Charnelle Thomas, a native of Little Rock, Arkansas, attained her undergraduate degree in Business Administration from Clarke Atlanta University, but is now a Global Regulatory Affairs Technical Leader II, specializing in medical devices for Kimberly Clarke. This drastic career change didn’t just come about randomly- it took hard work on Charnelle’s part and her UGA master’s degree.
After college, Charnelle was a temporary employee for a pharmaceutical company in the regulatory affairs industry. She was hired on full-time and given several promotions, eventually to a Regulatory Submission Specialist role managing drug submissions. She wanted to switch into the medical devices field, but didn’t have time to go back to school full time. When she found UGA's online Master of Science in Pharmacy with an emphasis in BioPharma Regulatory Affairs program, she knew it was perfect.
Charnelle really needed the flexibility and accessibility of an online graduate program. Her BioPharma cohort was almost all online, which was very convenient for her. There were some occasions when her cohort met on-site, for things like presentations, which allowed Charnelle to meet a lot of her classmates that she had been communicating with online. She felt like she already knew many of them, “so to put a face to the name was really nice.” She says she still communicates with people from her cohort, “at different conferences and industry events.”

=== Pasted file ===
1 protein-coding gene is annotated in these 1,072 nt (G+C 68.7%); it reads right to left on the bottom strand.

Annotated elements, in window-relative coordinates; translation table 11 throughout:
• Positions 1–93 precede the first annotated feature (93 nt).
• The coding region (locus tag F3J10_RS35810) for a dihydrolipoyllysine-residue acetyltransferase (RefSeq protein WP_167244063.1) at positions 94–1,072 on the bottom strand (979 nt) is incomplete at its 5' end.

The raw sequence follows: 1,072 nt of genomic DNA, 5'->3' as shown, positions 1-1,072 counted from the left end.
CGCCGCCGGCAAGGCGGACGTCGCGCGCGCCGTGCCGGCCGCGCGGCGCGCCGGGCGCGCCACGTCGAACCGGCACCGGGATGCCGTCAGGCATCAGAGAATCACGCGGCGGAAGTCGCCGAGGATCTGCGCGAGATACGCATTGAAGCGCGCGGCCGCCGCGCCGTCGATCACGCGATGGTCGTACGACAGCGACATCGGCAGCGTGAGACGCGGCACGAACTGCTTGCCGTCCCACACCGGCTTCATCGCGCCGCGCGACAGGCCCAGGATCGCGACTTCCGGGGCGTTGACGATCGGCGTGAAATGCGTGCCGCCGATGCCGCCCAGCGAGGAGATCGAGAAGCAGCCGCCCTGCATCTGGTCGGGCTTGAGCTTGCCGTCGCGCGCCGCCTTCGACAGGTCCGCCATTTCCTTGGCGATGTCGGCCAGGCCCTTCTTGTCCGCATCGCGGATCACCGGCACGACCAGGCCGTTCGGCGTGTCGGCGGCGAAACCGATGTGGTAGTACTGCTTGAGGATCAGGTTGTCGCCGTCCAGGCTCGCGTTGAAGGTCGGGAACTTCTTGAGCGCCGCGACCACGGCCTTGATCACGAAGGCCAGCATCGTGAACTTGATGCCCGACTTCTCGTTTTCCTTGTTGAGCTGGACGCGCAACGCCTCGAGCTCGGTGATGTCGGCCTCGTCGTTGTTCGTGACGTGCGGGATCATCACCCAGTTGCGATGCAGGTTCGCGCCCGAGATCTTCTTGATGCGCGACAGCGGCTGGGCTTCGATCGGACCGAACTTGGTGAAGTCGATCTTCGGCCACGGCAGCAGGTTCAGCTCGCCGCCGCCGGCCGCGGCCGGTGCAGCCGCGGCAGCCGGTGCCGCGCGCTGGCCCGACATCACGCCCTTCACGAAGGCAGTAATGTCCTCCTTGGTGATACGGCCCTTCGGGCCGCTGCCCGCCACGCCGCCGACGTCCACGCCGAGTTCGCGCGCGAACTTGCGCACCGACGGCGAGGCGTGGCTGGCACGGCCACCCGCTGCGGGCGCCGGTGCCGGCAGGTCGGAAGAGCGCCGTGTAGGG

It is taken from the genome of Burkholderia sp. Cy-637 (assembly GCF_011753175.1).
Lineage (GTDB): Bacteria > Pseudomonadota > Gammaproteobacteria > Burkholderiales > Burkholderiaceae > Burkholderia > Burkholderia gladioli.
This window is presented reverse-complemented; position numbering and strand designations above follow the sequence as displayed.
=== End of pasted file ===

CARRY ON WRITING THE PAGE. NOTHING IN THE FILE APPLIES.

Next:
Charnelle chose UGA’s Regulatory Affairs program over others not only because of its accessibility but also because of it's broad coverage of the various specialties within the regulatory affairs industry. Typically in the regulatory affairs industry you specialize very intricately in a certain field, so it’s not easy to switch. Georgia's Regulatory Affairs program, however, covers all of the different industries, so Charnelle says, “the whole purpose of me participating in the program was to get a more in-depth understanding of various regulatory classifications across the FDA and what information I needed to know if I wanted to move into the medical devices industry.” She graduated in 2010, and by 2011, had switched into the medical devices industry.